Happy Birthday Mum

The photo above is of my Mum celebrating her 70th birthday, in 1994. She died in 2012, but if she was alive today, she would be 96.

I’m not sure I would have wanted her to have still been around to possibly contract Covid-19, or to be living in fear of the virus like so many others are. Though her own protracted death was no less pleasant.

She had a hard life, living during WW2 as a teenager in the London Blitz. Then she was later abandoned by my father, in 1975. She always worked, right up until her late seventies, and she loved all her pets as if they were children.

My Mum was not only a great mother to me, but also my friend, my confidante, and a support I could always rely on.

Never a day goes by when I don’t think of her.
Never a day goes by when I don’t miss her.
Never a day goes by when I don’t thank her for all she did for me.

Violet Annie Johnson. 1924-2012.

The Quintessential Possession-my saree box

A wonderfully evocative post from Indian blogger Ritu Ramdev, about the importance of the Saree in her culture, and her own treasured Saree box.


A must have in every Indian woman’s wardrobe…saree.It not only symbolises femininity but also the great Indian traditions. The versatility stored in its weave and draping reflects the region from where it belongs. Though over the years it is losing its significance to the hassle free western dresses but still it occupies an indisputable place in each household. Every woman likes to boast of her heterogeneous collection from different parts of the country- Baluchari, Taant, Painthni,Chanderi, Kanjeevaram and the list is endless. An army wife for sure feels highly jubilant when she flaunts her collection by virtue of having been posted to such places where she gets an opportunity to pick an exclusive piece from the maiden source. Over the years, it definitely adds to her self glorification…but other than just being reflective of one’s indulgence there are innumerable stories associated with each and every saree in the box.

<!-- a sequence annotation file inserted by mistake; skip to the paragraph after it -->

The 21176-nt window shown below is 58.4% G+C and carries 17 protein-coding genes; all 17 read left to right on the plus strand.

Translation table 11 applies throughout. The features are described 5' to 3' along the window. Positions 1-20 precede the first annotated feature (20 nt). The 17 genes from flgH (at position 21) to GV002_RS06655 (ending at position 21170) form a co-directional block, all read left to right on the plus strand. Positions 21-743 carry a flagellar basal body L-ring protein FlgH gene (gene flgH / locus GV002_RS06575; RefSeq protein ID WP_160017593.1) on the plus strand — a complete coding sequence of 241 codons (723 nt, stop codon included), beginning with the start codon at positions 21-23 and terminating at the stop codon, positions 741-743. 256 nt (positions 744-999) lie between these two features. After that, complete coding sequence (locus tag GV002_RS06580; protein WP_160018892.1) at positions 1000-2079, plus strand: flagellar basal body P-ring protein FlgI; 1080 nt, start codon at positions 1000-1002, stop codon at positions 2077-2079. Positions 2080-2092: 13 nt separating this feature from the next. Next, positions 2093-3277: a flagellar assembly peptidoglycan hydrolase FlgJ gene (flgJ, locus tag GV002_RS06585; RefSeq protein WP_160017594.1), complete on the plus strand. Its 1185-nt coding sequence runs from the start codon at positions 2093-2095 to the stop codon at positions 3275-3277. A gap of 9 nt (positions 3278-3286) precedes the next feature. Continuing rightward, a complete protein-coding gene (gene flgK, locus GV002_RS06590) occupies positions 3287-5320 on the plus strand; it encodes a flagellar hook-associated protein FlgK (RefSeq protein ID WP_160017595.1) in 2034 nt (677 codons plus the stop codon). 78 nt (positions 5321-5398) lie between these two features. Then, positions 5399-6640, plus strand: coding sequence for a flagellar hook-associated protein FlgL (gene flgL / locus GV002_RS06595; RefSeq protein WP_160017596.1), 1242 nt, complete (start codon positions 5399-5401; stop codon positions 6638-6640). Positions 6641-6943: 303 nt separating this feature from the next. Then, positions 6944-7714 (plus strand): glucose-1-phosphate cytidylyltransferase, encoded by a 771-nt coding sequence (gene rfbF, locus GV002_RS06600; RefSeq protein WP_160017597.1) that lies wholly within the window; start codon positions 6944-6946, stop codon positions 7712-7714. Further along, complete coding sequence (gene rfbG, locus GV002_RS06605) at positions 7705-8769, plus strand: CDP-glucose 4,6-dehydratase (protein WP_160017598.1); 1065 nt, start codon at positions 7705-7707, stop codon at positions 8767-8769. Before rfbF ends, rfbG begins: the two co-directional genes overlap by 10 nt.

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The Blues: Some Songs For Brian

Continuing to celebrate the life of my dear departed friend, I am presenting some of the original versions of songs he loved to listen to and sing.

Smokestack Lightnin’. Howlin’ Wolf.

Still Got The Blues. Gary Moore.

She’s 19 Years Old. Muddy Waters.

Bring It on Home. Sonny Boy Williamson.

Boom Boom. John Lee Hooker.

I am not a religious man. But if there is a Heaven, I like to think that Brian is there now, enjoying a raucous jam session with Howlin’, Gary, Muddy, Sonny Boy, and John Lee.

Local Hero – Captain John Perrin

I am reblogging this from Rich’s site for the interest of all my American readers. You might like to know that your servicemen who died in Britain in WW2 are not forgotten, and they are honoured and respected by this country. Just like this brave man.

Please read the original post to see two photos.

Richard Lakin's Blog

The memorial you can see below is just a few hundred metres from where I grew up. Although it’s close to junction 14 of the M6 there are beautiful farm fields, spinneys and streams nearby. I ran and hid and splashed in these fields, punctured tyres, suffered nettle rashes, all the usual.

What I didn’t know was that on 4 July 1944 a Mustang P-51D had crashed into a wheat-field here, close to Home Farm and the brilliantly named Sleeper’s Spinney.

USAAF pilot Captain Perrin – an ‘ace’ fighter who had shot down five German aircraft – was delivering the Mustang to Cambridgeshire when something went wrong and the plane was seen to catch fire. Heroically Capt. Perrin did not eject and stayed at his controls to avoid crashing into the populated North End of Stafford, avoiding schools, houses and a hospital.

Sadly, the New Jersey-born pilot died in the…

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A Nostalgic Journey

One of my local friends in Beetley sent me a link to this (silent) cine-film clip from 1968. It shows a train journey from Dereham Station into the city of Norwich. At the time, the line had been threatened with closure, and was eventually closed. You can still take the shorter train journey from Dereham to Wymondham, but only on special heritage days run by a volunteer preservation society.